Instructables is a site that I’ve written about a couple of times during the last year. I love to visit the site for inspiration for all kinds of hands-on STEM projects for kids to do at home and or in their classrooms. On Instructables you’ll find everything from complex Raspberry Pi projects to relatively simple projects developed with cardboard, glue, and other common craft materials. 

Just like they did at this time last year, Instructables is hosting a contest called the Speed Cardboard Challenge. As the name implies, you have to design and make something out of cardboard. You also have to publish directions that other people can follow to make your project. The contest runs through April 12th at midnight Pacific Time. There are nine prizes to be awarded to contest winners and runners-up. The top prize is a $250 gift card.

At the time of this writing there are not any entries into the contest! So you or your students have a good chance of winning. You can see some of last year’s entries into the contest right here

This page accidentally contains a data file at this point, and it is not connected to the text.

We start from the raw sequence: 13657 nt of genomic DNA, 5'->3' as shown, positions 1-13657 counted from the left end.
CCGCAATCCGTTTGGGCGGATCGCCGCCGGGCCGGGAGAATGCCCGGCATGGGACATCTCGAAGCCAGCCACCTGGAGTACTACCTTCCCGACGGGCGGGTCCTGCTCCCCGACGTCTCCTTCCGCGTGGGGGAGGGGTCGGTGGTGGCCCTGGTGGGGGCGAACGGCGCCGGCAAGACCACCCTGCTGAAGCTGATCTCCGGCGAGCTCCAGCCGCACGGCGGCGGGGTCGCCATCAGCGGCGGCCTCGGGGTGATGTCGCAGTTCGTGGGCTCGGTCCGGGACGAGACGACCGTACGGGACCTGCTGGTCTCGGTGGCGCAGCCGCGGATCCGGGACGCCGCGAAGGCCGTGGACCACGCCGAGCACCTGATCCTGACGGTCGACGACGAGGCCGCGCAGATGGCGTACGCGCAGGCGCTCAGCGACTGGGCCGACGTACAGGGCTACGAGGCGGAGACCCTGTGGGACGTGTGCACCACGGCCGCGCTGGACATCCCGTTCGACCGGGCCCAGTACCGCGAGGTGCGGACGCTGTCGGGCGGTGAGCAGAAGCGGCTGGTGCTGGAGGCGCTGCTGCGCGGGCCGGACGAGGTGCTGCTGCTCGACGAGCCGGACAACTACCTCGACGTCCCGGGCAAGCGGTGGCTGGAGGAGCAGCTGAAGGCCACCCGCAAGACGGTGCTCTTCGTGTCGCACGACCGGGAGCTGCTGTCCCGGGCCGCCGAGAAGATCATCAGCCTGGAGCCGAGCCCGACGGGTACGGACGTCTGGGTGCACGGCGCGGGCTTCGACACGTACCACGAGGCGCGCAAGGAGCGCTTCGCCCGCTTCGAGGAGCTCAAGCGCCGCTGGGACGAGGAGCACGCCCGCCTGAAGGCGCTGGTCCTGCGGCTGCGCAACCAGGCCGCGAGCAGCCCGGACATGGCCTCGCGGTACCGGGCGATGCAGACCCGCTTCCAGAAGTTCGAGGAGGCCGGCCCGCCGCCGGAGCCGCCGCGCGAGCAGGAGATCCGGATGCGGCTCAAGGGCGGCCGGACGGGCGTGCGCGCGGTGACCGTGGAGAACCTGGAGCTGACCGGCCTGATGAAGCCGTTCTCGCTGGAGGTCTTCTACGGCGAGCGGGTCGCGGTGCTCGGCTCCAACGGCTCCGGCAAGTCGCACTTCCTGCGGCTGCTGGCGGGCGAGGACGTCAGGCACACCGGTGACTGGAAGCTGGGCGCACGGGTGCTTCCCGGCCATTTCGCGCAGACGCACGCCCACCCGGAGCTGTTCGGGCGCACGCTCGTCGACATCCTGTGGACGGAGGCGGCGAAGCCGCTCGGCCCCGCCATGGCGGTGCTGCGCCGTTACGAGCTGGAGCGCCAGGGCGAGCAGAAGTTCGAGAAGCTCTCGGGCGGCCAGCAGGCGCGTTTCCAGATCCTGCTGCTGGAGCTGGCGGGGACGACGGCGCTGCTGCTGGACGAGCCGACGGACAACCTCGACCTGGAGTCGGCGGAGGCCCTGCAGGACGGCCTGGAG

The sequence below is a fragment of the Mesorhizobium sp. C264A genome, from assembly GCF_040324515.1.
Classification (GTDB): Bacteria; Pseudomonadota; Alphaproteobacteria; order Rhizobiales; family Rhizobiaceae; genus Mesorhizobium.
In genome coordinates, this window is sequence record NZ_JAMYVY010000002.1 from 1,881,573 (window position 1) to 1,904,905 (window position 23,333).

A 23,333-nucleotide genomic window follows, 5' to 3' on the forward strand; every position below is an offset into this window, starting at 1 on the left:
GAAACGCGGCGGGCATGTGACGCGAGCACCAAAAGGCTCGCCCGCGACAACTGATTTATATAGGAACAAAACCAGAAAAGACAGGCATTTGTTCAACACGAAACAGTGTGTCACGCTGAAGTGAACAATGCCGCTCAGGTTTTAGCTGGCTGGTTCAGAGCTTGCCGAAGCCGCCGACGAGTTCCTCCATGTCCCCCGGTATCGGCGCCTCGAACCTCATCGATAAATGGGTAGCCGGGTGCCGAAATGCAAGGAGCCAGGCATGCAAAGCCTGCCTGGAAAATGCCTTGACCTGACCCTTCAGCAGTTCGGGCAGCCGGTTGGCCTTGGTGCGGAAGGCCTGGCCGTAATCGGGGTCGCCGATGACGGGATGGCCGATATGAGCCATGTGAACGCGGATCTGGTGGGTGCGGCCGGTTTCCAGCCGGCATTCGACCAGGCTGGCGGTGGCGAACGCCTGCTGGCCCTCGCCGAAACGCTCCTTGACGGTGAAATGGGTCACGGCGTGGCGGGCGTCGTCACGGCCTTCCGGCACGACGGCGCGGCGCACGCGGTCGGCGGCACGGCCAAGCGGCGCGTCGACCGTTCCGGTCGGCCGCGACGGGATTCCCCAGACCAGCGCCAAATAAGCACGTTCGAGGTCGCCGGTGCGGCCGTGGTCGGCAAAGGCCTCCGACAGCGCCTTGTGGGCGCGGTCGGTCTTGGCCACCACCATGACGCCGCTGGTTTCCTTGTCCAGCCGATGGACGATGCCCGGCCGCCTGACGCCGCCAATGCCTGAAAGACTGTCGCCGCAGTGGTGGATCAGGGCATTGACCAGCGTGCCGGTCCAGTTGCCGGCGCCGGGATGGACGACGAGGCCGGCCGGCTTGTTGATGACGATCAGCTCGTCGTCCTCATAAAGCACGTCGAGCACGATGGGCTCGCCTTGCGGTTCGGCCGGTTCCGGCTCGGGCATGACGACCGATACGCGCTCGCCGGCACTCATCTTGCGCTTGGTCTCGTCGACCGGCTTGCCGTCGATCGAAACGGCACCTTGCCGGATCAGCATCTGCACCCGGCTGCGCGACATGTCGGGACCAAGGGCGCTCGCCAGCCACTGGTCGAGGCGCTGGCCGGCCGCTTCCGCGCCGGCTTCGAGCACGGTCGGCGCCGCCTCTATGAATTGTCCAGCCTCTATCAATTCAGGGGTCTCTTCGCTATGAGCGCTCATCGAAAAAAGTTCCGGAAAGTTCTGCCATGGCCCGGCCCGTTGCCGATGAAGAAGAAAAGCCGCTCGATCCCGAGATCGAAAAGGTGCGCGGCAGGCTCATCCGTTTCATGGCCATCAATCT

Thanks to online shopping and quarantining there is an abundance of cardboard in my life. Projects like the ones on the Instructables Speed Cardboard Challenge provide a good way to put some of that cardboard to use. 

Applications for Education
Doing things like Instructables cardboard projects can be a good way to spark students’ imaginations for STEM-related questions to explore. Depending upon the project and the age of your students they could come up with questions about PSI (pounds per square inch), calculating area and volume, or the structural integrity of various adhesives as they interact with cardboard.

This post originally appeared on If you see it elsewhere, it has been used without permission. Sites that steal my work include CloudComputin and 711Web.

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